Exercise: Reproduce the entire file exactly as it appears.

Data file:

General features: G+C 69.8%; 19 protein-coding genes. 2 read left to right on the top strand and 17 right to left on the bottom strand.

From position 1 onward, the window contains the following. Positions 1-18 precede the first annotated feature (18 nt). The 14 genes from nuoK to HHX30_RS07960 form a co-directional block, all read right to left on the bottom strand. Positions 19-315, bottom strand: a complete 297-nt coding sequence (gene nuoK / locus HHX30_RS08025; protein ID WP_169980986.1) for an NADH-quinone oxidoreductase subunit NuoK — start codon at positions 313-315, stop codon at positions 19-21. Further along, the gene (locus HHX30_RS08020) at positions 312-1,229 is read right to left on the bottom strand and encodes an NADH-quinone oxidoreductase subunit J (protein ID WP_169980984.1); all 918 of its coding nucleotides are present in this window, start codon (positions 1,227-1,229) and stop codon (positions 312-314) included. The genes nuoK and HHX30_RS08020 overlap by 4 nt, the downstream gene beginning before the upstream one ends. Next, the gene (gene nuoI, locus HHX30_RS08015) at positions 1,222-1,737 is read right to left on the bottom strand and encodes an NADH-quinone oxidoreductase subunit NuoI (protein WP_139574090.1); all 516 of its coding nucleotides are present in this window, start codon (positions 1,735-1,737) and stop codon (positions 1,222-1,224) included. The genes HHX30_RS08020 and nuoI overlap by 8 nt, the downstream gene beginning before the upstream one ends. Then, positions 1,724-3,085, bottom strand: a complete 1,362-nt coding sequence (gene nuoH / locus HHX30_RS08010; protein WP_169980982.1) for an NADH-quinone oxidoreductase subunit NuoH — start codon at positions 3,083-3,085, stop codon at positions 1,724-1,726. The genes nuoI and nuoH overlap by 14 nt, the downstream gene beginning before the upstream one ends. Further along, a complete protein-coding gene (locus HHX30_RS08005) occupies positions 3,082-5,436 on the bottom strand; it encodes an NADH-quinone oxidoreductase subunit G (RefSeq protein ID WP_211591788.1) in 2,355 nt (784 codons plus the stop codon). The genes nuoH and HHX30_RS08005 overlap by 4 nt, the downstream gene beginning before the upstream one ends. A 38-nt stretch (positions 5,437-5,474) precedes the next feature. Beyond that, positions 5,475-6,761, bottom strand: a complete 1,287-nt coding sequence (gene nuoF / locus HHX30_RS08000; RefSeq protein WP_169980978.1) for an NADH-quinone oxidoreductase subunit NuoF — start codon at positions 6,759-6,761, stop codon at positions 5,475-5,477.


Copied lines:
General features: G+C 69.8%; 19 protein-coding genes. 2 read left to right on the top strand and 17 right to left on the bottom strand.

From position 1 onward, the window contains the following. Positions 1-18 precede the first annotated feature (18 nt). The 14 genes from nuoK to HHX30_RS07960 form a co-directional block, all read right to left on the bottom strand. Positions 19-315, bottom strand: a complete 297-nt coding sequence (gene nuoK / locus HHX30_RS08025; protein ID WP_169980986.1) for an NADH-quinone oxidoreductase subunit NuoK — start codon at positions 313-315, stop codon at positions 19-21. Further along, the gene (locus HHX30_RS08020) at positions 312-1,229 is read right to left on the bottom strand and encodes an NADH-quinone oxidoreductase subunit J (protein ID WP_169980984.1); all 918 of its coding nucleotides are present in this window, start codon (positions 1,227-1,229) and stop codon (positions 312-314) included. The genes nuoK and HHX30_RS08020 overlap by 4 nt, the downstream gene beginning before the upstream one ends. Next, the gene (gene nuoI, locus HHX30_RS08015) at positions 1,222-1,737 is read right to left on the bottom strand and encodes an NADH-quinone oxidoreductase subunit NuoI (protein WP_139574090.1); all 516 of its coding nucleotides are present in this window, start codon (positions 1,735-1,737) and stop codon (positions 1,222-1,224) included. The genes HHX30_RS08020 and nuoI overlap by 8 nt, the downstream gene beginning before the upstream one ends. Then, positions 1,724-3,085, bottom strand: a complete 1,362-nt coding sequence (gene nuoH / locus HHX30_RS08010; protein WP_169980982.1) for an NADH-quinone oxidoreductase subunit NuoH — start codon at positions 3,083-3,085, stop codon at positions 1,724-1,726. The genes nuoI and nuoH overlap by 14 nt, the downstream gene beginning before the upstream one ends. Further along, a complete protein-coding gene (locus HHX30_RS08005) occupies positions 3,082-5,436 on the bottom strand; it encodes an NADH-quinone oxidoreductase subunit G (RefSeq protein ID WP_211591788.1) in 2,355 nt (784 codons plus the stop codon). The genes nuoH and HHX30_RS08005 overlap by 4 nt, the downstream gene beginning before the upstream one ends. A 38-nt stretch (positions 5,437-5,474) precedes the next feature. Beyond that, positions 5,475-6,761, bottom strand: a complete 1,287-nt coding sequence (gene nuoF / locus HHX30_RS08000; RefSeq protein WP_169980978.1) for an NADH-quinone oxidoreductase subunit NuoF — start codon at positions 6,759-6,761, stop codon at positions 5,475-5,477.